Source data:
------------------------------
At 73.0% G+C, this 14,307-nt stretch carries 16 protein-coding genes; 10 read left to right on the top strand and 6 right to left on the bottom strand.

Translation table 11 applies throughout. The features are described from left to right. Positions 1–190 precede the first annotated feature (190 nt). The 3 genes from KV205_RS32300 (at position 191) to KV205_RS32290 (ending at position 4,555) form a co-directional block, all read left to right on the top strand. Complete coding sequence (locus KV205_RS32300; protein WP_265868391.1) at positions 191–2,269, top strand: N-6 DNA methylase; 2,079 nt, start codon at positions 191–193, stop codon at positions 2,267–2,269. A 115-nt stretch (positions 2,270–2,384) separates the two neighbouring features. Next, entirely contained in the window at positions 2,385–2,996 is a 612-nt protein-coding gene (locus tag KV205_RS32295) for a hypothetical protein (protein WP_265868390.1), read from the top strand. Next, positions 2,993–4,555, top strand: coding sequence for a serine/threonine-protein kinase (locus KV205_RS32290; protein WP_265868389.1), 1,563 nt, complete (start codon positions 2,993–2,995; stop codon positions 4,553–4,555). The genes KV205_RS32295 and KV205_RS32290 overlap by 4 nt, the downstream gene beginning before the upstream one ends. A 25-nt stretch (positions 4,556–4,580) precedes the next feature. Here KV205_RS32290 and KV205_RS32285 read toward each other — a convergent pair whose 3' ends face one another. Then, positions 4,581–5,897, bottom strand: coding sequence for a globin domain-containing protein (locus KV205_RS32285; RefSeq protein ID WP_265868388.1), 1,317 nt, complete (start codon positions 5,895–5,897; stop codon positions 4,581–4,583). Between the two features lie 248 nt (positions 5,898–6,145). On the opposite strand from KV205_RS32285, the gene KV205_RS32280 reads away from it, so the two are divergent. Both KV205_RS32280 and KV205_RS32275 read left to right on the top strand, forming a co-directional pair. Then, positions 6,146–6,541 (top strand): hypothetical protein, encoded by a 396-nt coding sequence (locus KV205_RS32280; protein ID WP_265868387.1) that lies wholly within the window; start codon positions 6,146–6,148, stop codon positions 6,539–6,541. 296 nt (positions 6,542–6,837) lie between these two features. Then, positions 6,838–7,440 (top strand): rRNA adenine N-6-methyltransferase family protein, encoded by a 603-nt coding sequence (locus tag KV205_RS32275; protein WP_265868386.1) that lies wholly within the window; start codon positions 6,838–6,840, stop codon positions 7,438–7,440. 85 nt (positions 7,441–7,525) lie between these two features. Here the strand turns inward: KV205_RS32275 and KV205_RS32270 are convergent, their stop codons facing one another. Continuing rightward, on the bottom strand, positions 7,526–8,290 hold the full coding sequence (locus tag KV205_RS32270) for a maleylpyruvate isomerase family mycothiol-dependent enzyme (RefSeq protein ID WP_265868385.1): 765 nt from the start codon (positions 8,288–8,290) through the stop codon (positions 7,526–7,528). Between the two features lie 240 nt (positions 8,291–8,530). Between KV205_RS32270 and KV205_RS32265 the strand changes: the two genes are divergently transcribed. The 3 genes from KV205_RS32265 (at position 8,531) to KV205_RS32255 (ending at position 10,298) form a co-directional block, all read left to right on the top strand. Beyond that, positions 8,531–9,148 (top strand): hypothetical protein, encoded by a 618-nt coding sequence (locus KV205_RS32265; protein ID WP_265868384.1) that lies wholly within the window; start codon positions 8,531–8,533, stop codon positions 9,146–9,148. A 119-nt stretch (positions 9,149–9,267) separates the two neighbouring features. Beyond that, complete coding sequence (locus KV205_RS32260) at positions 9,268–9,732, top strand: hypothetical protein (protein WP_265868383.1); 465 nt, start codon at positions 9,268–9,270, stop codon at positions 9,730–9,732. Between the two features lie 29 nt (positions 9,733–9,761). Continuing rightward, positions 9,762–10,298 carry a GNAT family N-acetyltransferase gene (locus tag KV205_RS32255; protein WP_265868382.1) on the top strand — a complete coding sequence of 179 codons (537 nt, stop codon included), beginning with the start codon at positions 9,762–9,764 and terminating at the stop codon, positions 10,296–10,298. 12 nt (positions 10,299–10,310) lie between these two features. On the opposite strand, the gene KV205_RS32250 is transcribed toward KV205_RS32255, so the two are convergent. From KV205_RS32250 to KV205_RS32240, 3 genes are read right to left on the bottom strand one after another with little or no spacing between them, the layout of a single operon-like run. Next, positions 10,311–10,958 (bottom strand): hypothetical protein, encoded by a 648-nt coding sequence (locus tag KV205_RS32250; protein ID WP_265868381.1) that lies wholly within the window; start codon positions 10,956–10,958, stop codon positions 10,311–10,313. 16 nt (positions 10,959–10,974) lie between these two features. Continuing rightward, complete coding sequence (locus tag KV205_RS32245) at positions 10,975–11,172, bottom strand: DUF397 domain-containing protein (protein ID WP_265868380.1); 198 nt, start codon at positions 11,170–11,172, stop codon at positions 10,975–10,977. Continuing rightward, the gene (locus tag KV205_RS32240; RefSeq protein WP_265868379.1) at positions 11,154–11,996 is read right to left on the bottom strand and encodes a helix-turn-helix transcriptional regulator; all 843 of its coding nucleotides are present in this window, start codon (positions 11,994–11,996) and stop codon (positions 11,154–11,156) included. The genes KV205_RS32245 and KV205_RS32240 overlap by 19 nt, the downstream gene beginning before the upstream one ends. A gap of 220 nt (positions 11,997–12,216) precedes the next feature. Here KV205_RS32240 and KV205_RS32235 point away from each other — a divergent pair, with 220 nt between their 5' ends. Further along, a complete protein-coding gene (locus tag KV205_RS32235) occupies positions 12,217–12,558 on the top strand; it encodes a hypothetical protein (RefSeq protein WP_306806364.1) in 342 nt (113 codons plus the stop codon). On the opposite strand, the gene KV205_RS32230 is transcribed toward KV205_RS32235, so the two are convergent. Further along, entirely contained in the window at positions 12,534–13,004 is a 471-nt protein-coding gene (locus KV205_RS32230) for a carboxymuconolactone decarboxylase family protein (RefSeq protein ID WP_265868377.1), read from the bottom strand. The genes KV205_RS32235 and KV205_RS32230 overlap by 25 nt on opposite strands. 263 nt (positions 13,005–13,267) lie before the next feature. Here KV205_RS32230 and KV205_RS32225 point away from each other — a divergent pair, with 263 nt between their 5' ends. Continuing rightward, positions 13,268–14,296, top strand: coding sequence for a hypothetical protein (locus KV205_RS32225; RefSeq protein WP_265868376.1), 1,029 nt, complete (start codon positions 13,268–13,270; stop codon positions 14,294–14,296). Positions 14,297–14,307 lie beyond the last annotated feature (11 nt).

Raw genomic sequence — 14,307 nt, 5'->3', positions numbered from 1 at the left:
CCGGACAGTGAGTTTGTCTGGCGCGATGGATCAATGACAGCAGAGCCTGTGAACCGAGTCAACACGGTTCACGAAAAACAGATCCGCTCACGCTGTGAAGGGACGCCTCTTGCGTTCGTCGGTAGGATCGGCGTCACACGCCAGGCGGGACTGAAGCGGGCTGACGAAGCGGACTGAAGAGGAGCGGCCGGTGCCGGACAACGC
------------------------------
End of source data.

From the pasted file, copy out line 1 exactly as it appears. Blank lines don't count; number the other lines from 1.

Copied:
At 73.0% G+C, this 14,307-nt stretch carries 16 protein-coding genes; 10 read left to right on the top strand and 6 right to left on the bottom strand.